Hélène Boudreau grew up on an island surrounded by the Atlantic Ocean but now writes fiction and non-fiction for kids from her land-locked home in Ontario, Canada.
Her picture book, I Dare You Not to Yawn, is a 2013 Parents’ Choice Award winner, a 2014 OLA Blue Spruce Award nominee, and a Crystal Kite Winner.
Her tween novel, Real Mermaids Don’t Wear Toe Rings is a 2011 Crystal Kite Member Choice Award Finalist.
Please share about your experience of connecting with books as a child. What positive memories do you have?
I’m from a family of ten so books were kind of community property in our house, growing up. I remember, though, that my godfather sent me my very own hardcover Trixie Belden for Christmas one year. I cherished that book because it was mine. All mine! That feeling of ownership of a story, a character, a whole world, is what really influences me to write for kids.
Once I read that first Trixie book, I was hooked. We didn’t have a public library where I grew up but we did have a bookmobile bus that would come to our island every few weeks. I remember walking up and down that bus aisle, perusing the shelves looking for the latest Trixie Belden. Most of my friends were Nancy Drew fans but since receiving that book as a gift, I was Trixie all the way.
Please share about your experiences of being an adult and reading to a child or children.
Last year, I was on vacation with my family when my picture book, I Dare You Not to Yawn was released. I dearly wanted to see my book on store shelves but thought it would be a long shot to find it in the local bookstore where we were traveling, so we surreptitiously went to the bookstore to browse and, lo and behold, my book was there in the children’s section. Even better—I found out the bookstore staff was planning to read it at the children’s story hour that weekend, and they invited me to read instead.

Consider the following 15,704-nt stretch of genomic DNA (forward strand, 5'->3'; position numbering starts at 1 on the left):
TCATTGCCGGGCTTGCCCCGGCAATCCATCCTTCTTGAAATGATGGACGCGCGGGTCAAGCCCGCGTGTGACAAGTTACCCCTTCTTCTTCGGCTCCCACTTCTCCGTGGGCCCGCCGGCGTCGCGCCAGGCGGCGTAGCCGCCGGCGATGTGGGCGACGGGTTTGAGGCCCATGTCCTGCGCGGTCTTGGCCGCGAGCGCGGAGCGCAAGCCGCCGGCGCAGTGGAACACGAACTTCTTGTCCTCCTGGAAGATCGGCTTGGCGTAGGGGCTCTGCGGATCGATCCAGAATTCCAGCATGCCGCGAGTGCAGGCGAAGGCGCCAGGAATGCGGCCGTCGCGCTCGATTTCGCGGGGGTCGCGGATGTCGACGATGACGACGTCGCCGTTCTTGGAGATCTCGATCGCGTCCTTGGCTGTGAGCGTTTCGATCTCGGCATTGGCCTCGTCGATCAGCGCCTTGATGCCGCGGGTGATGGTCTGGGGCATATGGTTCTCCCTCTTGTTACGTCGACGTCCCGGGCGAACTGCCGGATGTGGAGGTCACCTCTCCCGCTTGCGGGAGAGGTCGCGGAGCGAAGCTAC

What a happy accident that turned out to be! Being able to share my newly published book with a story time full of inquisitive, lively toddlers was such a highlight. And seeing all the children there with a dad, or a grandpa, or a mom, or a family friend, reinforced the idea that when it comes to books and children—all it takes is an interested adult to put a book in front of a child and the rest will follow.
Please share your thoughts on and tips for sharing good books with children.
Creating a ‘library culture’ in your home is a wonderful way to foster reading in children. Library cards are free and most villages, towns, and cities have access to public libraries in North America. For me as a child it was a book mobile. For my children, we are lucky enough to have a wonderful library system in our area.
We make regular trips to the library and have taken advantage of their many library programs. Checking out lots and lots of books on a regular basis and just putting books within the reach of children and letting them choose is one of the best ways I know to foster a love of reading.
Libraries, for the win!
Thanks, Hélène. Check out Hélène’s fun picture book, I Dare You Not to Yawn, at your local library or store!
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